Harvard Law School (HLS)  Climate Solutions Living Lab
Wendy Jacobs, instructor
Willow Latham (GSD+HKS), Sidra Fatima (GSD), Paavani Garg (HLS), Mo Earley (HKS+Tuck) and Darya Minovi (HSPH), team members Spring 2018


The Alaska Native community of Shishmaref faces the impact of anthropogenic climate change and global warming. The combined effect of permafrost thaw, increased storm surge and coastal erosion have caused continual land loss for a community situated on a slim barrier island along the Bering Strait in Northwest Alaska. Today, Shishmaref is in danger of falling into the sea.

The community, converted to static settlement as part of historic relationship with the US, most recently the Alaska Native Claims Settlement Act, continues a fishing- and subsistence-based way of life. Access to the sea is paramount. Expanding Shishmaref to the less vulnerable location of West Tin Creek Hills on the mainland, however, will require signifcant captial expenditure to build new housing and infrastructure. Unfortunately, limited funds are available to support the community as it expands.

As part of an interdiscplinary team in Harvard Law School’s Climate Solutions Living Lab — a course that brings together graduate students from across Harvard University — I helped research a proposal for a hybrid wind-diesel microgrid, intended to provide renewable energy for Shishmaref’s future location and needs. The project aims to identify unique sources of funding, including the sale of greenhouse gas emission offsets to unregulated entities, to enable energy independence, sustainability and broad public and social benefits for Shishmaref.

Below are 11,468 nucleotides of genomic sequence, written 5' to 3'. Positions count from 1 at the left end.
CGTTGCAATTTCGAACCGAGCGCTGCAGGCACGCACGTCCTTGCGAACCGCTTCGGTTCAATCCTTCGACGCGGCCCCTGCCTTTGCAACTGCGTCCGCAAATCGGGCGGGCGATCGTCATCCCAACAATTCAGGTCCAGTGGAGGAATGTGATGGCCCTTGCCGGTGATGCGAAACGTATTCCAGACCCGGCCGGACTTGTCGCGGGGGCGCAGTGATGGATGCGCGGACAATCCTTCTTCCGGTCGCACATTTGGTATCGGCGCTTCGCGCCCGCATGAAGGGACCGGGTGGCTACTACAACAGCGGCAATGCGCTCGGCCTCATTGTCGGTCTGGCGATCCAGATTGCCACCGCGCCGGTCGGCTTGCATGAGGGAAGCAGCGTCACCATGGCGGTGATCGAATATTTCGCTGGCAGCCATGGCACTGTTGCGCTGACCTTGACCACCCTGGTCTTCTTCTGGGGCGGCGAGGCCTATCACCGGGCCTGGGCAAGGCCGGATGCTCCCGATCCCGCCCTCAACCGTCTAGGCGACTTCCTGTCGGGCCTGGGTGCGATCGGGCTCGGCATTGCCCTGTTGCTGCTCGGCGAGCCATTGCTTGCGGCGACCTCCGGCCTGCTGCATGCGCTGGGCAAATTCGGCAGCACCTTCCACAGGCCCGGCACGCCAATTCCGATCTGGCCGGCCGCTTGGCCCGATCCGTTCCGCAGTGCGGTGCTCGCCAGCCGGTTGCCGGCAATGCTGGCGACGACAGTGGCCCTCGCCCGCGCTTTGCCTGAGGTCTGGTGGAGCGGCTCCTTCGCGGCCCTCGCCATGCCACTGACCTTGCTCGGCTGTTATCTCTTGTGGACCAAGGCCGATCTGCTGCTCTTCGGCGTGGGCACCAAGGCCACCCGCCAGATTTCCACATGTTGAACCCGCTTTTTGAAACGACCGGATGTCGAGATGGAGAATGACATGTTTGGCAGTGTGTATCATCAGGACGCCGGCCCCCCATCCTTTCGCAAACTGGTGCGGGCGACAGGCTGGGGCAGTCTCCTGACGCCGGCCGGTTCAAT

Still curious? Check out some of my other work:


Life With the Vacant Lot

Preparing cities and people for climate change and disaster resilience with dynamic zoning.

Using New Orleans and Hurricane Katrina as a case study, find ways to improve the recovery and resilience of cities — before and after disaster.

Life With the Vacant Lot proposes a system of dynamic zoning that incentivizes urban growth for resilience while balancing the needs of planners and residents. 
Yale University
Independent Thesis Keller Easterling, advisor
Spring 2012


Life With the Vacant Lot proposes a new way to plan communities for change and resilience.

New Orleans after Hurricane Katrina suffered an existential crisis: the collision of a precarious environment, degraded infrastructure, social strife, political dysfunction and economic uncertainty. Nothing better symbolizes the cmplexities of this situation than the vacant lot. Years after the storm, as many as an estimated 40,000 vacant lots riddled New Orleans.

Design responses to the vacant lot suffered from being too broad in ambition and too constrained in application. Building resilience into the fabric of a city requires going beyond direct remedies, and understanding the vacant lot as the result of economics, policies and individual decisions as much as natural disaster. A better system should incentivize change — growth, recovery or reduction — in a city before and after disaster, while also respecting the desires of residents and city planners. This kind of system, however, requires new tools to help designers understand the uncertain but probable outcomes of their decisions.

Still curious? Check out some of my other work: